Nestled at 884m on the crest of the peaks overlooking the campsite, St-Pancrace is a small rural chapel accessible from the thermal baths. The hike is easy, the view sublime and the route punctuated with some nice surprises.
Family objective of this 11th of August: to reach the chapel from the campsite. The day before, we were sure of one thing: early in the morning it was cold and the temperature rose quickly. So we had to make some preparations: we had to have enough water, something to eat on the way and to be able to cover ourselves at the start of the path.
As expected, we wake up late and head for the thermal baths. We join the path through the gate at the back of the campsite, the path follows the Eaux Chaudes stream and goes up towards the thermal baths.
At the beginning of the morning, the mild temperature facilitates our progression on a gentle slope. We reach the thermal baths which we pass by a few hundred metres to the start of the hiking trail. We head for the Saint Pancrace chapel. From this point on we start to climb in earnest. The path is wide and the view of the Eaux Chaudes valley gradually becomes clearer.
After a few minutes of walking and after having redone the world ten times, the path splits in two, on the right the "Queen Jeanne's castle" and on the left the "Saint Pancrace chapel". Curiosity is the strongest, the chapel will wait for us a little, we take the direction of the castle.
The slope is steep but the effort does not last long, the first stones testifying to the ancient occupation of the place emerge in the middle of a nature that has long since regained its rights.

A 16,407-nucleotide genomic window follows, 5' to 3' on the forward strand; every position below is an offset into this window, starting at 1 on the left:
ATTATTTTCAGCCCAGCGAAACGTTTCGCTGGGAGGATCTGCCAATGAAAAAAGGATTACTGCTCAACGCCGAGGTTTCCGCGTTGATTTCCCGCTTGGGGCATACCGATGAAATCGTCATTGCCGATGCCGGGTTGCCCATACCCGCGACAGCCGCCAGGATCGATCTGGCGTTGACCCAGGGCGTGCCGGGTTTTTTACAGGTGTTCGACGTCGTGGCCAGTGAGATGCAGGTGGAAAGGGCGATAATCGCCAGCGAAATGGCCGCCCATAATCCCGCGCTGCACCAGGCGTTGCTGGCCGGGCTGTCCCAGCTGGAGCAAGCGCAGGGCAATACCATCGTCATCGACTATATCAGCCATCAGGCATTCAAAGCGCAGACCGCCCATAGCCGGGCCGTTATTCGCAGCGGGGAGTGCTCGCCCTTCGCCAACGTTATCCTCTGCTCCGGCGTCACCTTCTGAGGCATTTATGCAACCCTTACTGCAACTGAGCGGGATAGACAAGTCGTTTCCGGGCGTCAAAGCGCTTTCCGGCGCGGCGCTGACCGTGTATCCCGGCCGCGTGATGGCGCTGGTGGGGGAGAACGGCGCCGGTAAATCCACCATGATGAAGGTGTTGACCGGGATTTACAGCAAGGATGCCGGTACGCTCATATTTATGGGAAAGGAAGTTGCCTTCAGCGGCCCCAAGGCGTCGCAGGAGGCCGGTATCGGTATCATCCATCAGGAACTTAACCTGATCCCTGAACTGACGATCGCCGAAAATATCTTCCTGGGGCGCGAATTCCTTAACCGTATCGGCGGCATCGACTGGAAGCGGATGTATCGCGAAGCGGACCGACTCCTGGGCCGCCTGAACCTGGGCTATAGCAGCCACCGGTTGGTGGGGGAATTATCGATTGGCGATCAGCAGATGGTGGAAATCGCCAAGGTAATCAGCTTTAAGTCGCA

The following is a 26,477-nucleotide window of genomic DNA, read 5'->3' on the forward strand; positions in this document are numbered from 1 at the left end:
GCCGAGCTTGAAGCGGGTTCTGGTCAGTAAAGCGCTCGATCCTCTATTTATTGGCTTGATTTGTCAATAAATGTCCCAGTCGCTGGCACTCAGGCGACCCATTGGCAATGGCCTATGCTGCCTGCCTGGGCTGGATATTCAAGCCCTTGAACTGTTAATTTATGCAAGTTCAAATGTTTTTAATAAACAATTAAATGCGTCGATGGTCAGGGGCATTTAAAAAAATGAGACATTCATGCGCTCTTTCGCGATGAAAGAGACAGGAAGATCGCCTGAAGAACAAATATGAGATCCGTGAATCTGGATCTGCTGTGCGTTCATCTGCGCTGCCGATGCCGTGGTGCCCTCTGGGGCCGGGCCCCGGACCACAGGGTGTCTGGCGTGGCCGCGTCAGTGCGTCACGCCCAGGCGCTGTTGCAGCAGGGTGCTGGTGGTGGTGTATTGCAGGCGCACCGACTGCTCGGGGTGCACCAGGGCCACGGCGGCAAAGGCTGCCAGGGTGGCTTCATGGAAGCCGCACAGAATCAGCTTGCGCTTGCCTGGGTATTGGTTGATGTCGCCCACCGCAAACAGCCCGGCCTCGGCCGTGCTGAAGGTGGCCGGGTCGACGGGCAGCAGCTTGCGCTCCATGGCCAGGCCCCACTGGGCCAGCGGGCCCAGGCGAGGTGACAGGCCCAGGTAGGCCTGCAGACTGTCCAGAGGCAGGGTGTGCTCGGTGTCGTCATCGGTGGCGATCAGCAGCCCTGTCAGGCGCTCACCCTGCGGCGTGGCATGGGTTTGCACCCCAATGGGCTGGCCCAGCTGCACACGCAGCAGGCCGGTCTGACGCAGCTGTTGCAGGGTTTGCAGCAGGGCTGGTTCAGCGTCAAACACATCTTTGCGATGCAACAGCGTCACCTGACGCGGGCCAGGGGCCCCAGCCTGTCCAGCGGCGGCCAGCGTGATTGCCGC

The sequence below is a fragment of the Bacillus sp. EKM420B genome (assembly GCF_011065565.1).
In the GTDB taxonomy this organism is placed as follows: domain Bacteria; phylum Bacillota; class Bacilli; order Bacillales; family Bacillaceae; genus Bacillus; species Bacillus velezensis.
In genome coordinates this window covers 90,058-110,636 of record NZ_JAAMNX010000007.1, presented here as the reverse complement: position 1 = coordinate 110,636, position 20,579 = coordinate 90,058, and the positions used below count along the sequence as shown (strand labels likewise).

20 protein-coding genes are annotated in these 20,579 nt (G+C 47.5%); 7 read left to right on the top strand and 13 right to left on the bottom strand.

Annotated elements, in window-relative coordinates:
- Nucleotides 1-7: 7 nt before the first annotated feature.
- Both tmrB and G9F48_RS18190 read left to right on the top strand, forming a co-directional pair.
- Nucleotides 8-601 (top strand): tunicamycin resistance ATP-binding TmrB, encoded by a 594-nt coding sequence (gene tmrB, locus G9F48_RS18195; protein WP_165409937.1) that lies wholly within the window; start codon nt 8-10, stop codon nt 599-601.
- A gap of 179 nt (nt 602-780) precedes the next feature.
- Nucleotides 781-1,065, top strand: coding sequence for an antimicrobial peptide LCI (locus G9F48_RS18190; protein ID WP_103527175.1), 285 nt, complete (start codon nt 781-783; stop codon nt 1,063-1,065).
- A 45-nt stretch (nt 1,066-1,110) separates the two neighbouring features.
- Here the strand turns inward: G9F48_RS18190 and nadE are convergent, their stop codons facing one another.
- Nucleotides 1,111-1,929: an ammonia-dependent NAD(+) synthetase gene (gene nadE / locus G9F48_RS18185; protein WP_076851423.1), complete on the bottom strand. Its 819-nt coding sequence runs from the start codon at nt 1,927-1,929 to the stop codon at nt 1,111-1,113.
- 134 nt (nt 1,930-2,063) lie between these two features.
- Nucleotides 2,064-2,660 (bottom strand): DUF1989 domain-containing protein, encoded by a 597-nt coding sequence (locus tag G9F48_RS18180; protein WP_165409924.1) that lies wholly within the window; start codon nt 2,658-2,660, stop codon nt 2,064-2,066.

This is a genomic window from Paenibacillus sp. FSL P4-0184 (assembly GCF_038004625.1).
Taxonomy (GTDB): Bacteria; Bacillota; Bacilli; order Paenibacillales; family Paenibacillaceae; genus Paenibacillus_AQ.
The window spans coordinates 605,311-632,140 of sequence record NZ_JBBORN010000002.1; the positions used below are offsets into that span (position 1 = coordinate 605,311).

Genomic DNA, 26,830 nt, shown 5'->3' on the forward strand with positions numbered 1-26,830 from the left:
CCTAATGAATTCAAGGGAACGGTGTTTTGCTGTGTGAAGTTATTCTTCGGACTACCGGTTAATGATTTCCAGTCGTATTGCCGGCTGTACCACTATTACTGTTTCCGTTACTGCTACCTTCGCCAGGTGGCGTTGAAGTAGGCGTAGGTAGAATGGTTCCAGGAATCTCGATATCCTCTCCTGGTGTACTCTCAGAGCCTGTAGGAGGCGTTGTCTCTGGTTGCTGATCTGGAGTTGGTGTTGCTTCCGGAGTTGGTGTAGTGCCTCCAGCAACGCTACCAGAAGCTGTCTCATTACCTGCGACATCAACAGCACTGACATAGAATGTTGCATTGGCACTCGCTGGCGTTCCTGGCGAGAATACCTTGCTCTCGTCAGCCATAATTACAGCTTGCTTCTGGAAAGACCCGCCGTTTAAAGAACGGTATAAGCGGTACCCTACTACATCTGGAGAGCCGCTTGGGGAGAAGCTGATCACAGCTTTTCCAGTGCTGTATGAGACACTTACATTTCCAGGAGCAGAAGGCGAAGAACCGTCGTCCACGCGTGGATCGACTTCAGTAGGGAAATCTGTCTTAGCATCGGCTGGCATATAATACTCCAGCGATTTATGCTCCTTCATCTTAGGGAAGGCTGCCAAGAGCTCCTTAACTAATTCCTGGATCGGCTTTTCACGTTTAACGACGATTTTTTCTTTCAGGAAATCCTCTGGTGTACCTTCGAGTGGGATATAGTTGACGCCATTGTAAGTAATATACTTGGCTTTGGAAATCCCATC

The "castle", which was under the control of the Count of Provence, is attributed to Queen Jeanne, i.e. towards the end of the 14th century. The tower, measuring 10 m on each side with walls 1.1 m thick, was built on at least two levels. The chapel dates from the first half of the 19th century and was built on the ruins of the medieval building. It was rebuilt around 1848 on the initiative of the Secours mutuel des agriculteurs de Digne and fitted out around 1914.
We let our imaginations run wild for a good hour in the middle of the castle ruins before resuming our journey towards the chapel and our route takes us to a rather unusual site: the black earth. The rain-ravaged soil is made up of a black stone, marl, a mixture of calcite and clay dating from the Jurassic period. This lunar and hot landscape quickly becomes a playground and we find ourselves observing, with a certain admiration and great interest, the rare plants that grow there.
On the way to the chapel we take the time to read the information panels along the way. Each time we have the opportunity to quench our thirst and enjoy the calm and the landscape before it gets too hot.
At the bend in the road, we discover a strange building housing a cairn. This is a contemporary work of art designed by the British artist Andy Goldworthly. It is a reminder to the present that the path, in a fading rural past, was an important traffic route.
Now, the chapel is not far away but it is not unpleasant to hang around a bit on the way. It is as we leave an undergrowth, I can assure you that in the late morning the shade is appreciated at its true value, that the chapel is revealed perched at 884 m above Digne. Although a place of worship is attested to in the 12th century, we do not know when the present church was built. It is mentioned in 1654 in connection with an extension that took place after the plague of 1629. It was the site of a pilgrimage from 1662, which gradually disappeared between 1950 and 2000.
From up there, the view of the Alpes de Haute-Provence is exceptional. So much so that we went back a few days later to watch the sunrise from the summit. The tour of the chapel is quickly done, we settle down, we hang out, we enjoy the moment when below the campsite invites the hikers to come back and enjoy the swimming pool. There is not much water left, it is time to go back, but that is another story.